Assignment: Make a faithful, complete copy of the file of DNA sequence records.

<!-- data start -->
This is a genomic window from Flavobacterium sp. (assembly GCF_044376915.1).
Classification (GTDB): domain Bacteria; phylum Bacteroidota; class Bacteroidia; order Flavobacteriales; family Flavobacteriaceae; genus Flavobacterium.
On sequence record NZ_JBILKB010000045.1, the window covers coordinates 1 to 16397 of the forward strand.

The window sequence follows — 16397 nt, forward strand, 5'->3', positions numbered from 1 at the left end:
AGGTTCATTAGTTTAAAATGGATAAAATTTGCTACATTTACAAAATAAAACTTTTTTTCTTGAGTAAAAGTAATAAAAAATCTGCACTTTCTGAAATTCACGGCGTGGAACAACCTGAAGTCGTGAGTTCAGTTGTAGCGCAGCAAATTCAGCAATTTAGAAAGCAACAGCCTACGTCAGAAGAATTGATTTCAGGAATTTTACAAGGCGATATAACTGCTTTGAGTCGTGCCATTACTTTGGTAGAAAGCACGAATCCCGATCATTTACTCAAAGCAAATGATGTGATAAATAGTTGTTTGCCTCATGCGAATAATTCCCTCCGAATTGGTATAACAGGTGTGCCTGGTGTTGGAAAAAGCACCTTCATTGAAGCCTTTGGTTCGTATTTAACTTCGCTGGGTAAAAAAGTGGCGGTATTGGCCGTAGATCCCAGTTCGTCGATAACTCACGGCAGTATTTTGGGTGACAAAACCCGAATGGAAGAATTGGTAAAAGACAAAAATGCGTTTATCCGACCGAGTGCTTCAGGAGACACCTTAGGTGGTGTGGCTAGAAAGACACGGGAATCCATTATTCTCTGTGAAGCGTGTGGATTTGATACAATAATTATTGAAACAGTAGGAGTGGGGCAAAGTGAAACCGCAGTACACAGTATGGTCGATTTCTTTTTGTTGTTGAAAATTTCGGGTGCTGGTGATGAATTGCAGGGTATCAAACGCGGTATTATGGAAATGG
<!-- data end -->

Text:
This is a genomic window from Flavobacterium sp. (assembly GCF_044376915.1).
Classification (GTDB): domain Bacteria; phylum Bacteroidota; class Bacteroidia; order Flavobacteriales; family Flavobacteriaceae; genus Flavobacterium.
On sequence record NZ_JBILKB010000045.1, the window covers coordinates 1 to 16397 of the forward strand.

The window sequence follows — 16397 nt, forward strand, 5'->3', positions numbered from 1 at the left end:
AGGTTCATTAGTTTAAAATGGATAAAATTTGCTACATTTACAAAATAAAACTTTTTTTCTTGAGTAAAAGTAATAAAAAATCTGCACTTTCTGAAATTCACGGCGTGGAACAACCTGAAGTCGTGAGTTCAGTTGTAGCGCAGCAAATTCAGCAATTTAGAAAGCAACAGCCTACGTCAGAAGAATTGATTTCAGGAATTTTACAAGGCGATATAACTGCTTTGAGTCGTGCCATTACTTTGGTAGAAAGCACGAATCCCGATCATTTACTCAAAGCAAATGATGTGATAAATAGTTGTTTGCCTCATGCGAATAATTCCCTCCGAATTGGTATAACAGGTGTGCCTGGTGTTGGAAAAAGCACCTTCATTGAAGCCTTTGGTTCGTATTTAACTTCGCTGGGTAAAAAAGTGGCGGTATTGGCCGTAGATCCCAGTTCGTCGATAACTCACGGCAGTATTTTGGGTGACAAAACCCGAATGGAAGAATTGGTAAAAGACAAAAATGCGTTTATCCGACCGAGTGCTTCAGGAGACACCTTAGGTGGTGTGGCTAGAAAGACACGGGAATCCATTATTCTCTGTGAAGCGTGTGGATTTGATACAATAATTATTGAAACAGTAGGAGTGGGGCAAAGTGAAACCGCAGTACACAGTATGGTCGATTTCTTTTTGTTGTTGAAAATTTCGGGTGCTGGTGATGAATTGCAGGGTATCAAACGCGGTATTATGGAAATGG